New Brunswick's second reopening phase is expected to come into effect on July 1; as long as 75 per cent of New Brunswickers 12 and older have received their first dose of a vaccine, 20 per cent of New Brunswickers 65 and older have received their second dose, hospitalizations remain low and all health zones remain at the Yellow Alert level.
In phase 2, changes made include:
- Travel registration will no longer be required for those in the Atlantic provinces, including Nova Scotia, or in Avignon and Témiscouata.
- Canadian travellers, as well as travellers from Maine, who have had at least one dose of a COVID-19 vaccine, will be permitted into the province without needing to isolate.
- Canadian travellers, as well as travellers from Maine, who have not been vaccinated will be permitted to enter the province but will be subject to testing and isolation requirements.
- Businesses including restaurants, gyms and salons will be permitted to operate at regular capacity as long as they maintain a contact list of clients.
- Games and sporting competitions with teams based outside of Atlantic Canada will be permitted, subject to travel requirements.
- Beginning July 1, additional health and safety guidelines developed to respond to the pandemic will be relaxed for early learning and child-care facilities, with a full return to normal operations anticipated by Aug. 1. The Department of Education and Early Childhood Development will contact operators in the coming weeks to provide more information and to organize question and answer sessions.
Travel restrictions for the following individuals will continue in phase 2:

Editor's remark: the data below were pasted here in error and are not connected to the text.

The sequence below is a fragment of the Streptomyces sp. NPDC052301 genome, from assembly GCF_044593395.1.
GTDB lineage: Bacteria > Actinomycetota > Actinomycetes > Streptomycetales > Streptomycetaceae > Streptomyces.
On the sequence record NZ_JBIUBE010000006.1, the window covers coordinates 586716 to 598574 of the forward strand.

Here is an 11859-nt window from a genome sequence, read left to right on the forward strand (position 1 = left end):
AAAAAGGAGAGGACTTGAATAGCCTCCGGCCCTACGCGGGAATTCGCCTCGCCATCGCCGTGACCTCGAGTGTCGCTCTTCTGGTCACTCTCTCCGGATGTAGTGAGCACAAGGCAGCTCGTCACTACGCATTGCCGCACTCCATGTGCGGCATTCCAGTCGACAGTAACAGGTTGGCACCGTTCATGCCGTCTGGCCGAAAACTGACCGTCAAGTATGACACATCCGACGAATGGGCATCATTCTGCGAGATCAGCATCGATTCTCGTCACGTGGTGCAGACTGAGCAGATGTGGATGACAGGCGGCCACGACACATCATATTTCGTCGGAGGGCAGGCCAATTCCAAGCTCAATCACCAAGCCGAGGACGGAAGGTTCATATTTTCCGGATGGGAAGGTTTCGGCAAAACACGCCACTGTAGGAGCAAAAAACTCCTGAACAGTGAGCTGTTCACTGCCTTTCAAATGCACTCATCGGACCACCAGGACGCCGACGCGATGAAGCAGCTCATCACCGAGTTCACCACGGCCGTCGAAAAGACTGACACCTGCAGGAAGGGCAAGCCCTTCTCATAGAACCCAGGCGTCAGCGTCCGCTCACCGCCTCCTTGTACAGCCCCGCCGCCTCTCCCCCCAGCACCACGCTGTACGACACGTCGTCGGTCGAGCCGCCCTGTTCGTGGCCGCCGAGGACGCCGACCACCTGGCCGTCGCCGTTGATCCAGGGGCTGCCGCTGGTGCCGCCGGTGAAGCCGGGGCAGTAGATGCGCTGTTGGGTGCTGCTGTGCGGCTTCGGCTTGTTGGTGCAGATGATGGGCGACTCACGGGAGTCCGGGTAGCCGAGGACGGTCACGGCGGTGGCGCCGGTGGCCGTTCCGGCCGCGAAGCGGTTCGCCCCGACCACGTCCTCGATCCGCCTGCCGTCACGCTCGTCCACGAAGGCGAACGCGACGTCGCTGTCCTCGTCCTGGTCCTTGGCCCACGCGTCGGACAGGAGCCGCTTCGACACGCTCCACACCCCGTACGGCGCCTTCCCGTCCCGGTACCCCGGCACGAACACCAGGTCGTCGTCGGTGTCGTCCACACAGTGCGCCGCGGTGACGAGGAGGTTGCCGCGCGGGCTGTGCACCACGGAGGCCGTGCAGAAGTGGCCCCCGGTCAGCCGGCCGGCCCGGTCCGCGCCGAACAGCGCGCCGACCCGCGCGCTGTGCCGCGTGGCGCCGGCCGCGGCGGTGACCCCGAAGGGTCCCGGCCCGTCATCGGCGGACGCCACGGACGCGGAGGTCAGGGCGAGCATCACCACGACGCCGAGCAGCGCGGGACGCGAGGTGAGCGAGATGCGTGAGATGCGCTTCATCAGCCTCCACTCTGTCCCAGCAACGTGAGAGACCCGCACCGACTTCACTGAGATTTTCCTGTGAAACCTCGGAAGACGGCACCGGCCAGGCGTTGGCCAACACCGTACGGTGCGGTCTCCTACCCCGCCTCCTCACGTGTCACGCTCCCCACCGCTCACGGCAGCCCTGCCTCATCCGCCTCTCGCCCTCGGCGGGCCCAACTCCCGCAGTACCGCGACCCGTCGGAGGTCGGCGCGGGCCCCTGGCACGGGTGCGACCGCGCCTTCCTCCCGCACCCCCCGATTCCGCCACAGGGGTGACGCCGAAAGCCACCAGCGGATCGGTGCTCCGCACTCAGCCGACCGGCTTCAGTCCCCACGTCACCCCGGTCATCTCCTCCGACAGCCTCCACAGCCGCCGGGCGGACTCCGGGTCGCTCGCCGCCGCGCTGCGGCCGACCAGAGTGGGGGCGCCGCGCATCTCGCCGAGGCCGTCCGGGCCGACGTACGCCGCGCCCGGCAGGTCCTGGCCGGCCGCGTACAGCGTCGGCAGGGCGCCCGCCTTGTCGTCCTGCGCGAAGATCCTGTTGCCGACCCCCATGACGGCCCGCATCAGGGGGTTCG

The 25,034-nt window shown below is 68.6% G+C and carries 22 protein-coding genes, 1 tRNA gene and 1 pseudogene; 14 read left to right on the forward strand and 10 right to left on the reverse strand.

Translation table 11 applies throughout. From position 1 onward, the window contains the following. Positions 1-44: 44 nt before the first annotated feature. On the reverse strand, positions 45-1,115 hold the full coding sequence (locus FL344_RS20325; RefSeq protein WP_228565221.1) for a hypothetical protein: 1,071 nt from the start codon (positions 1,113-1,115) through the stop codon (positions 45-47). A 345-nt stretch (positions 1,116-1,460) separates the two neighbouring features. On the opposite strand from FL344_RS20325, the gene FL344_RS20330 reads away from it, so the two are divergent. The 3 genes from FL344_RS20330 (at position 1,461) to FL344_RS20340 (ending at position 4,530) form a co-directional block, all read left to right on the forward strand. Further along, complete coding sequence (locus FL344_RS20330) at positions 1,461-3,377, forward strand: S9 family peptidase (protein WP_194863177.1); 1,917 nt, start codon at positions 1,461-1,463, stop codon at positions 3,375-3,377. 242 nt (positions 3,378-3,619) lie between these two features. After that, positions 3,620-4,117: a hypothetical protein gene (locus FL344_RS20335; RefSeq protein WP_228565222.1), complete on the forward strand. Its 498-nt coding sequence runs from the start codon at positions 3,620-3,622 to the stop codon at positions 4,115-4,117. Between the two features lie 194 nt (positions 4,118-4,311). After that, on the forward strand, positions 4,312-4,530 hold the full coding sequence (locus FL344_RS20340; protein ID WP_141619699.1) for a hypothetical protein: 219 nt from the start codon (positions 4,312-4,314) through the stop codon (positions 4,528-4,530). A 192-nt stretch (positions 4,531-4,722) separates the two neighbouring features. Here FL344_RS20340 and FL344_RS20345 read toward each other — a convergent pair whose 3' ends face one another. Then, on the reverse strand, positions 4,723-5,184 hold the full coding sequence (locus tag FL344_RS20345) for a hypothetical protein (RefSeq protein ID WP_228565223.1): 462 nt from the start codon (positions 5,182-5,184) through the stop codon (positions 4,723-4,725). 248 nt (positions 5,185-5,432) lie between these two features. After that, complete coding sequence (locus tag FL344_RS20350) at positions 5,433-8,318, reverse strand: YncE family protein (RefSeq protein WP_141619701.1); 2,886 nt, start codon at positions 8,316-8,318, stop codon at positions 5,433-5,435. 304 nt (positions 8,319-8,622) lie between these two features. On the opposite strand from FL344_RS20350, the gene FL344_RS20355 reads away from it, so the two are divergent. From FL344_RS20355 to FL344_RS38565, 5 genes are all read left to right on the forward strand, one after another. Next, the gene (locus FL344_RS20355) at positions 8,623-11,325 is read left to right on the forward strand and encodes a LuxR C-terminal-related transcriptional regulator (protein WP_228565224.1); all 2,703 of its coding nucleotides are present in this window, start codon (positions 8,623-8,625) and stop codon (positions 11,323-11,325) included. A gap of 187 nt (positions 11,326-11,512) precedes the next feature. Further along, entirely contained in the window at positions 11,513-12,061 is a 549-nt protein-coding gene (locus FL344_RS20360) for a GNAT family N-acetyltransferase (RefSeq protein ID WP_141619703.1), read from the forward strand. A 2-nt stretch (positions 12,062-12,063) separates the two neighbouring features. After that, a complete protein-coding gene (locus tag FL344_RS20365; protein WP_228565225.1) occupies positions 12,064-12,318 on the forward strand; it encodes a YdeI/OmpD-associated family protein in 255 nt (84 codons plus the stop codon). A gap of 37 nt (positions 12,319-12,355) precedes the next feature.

- Canadian travellers, as well as travellers from Maine, who have not been vaccinated, will be permitted to enter the province but will be required to isolate with testing on day five to seven, and released with a negative test.
- International travellers with no vaccine, or only one dose, will be required to isolate for 14 days, with a test on day 10 and a negative result. International travellers with two doses will not be required to isolate.
The third phase New Brunswick hopes to reach is Aug. 2. On this date, if at least 75 per cent of New Brunswickers aged 12 and older have received their second dose of COVID-19 vaccine, the province will be considered at their Green Alert level, and the mandatory order will be removed, with all restrictions lifted.
“Green is coming and it is closer than we imagined,” said Shephard. “We are in this position thanks to the hard work being done across our province to roll out vaccines quickly and efficiently.”
"We are on the cusp of a very exciting moment," said Higgs. "Just think of where we were six or eight months ago and wondering when all of this could end. The end is indeed in sight, but we must continue to be vigilant."
NINE NEW CASES CONFIRMED
Public health confirmed Thursday afternoon that there are nine new cases of COVID-19 among New Brunswickers.
There are three cases in Zone 1 (the Moncton region), two of which are contacts of previous cases and the other is travel-related.
There are five new cases in Zone 3 (the Fredericton region) four of which are close contacts of previous cases. The other is a travel-related case and that person is isolating outside New Brunswick.
There is also one new case in Zone 6 (the Bathurst region), which is under investigation.
There are now 137 active cases, with 11 of those involving people who are infected elsewhere.
There are eight people in hospital, including three in intensive care. Two of the people are hospital in another province.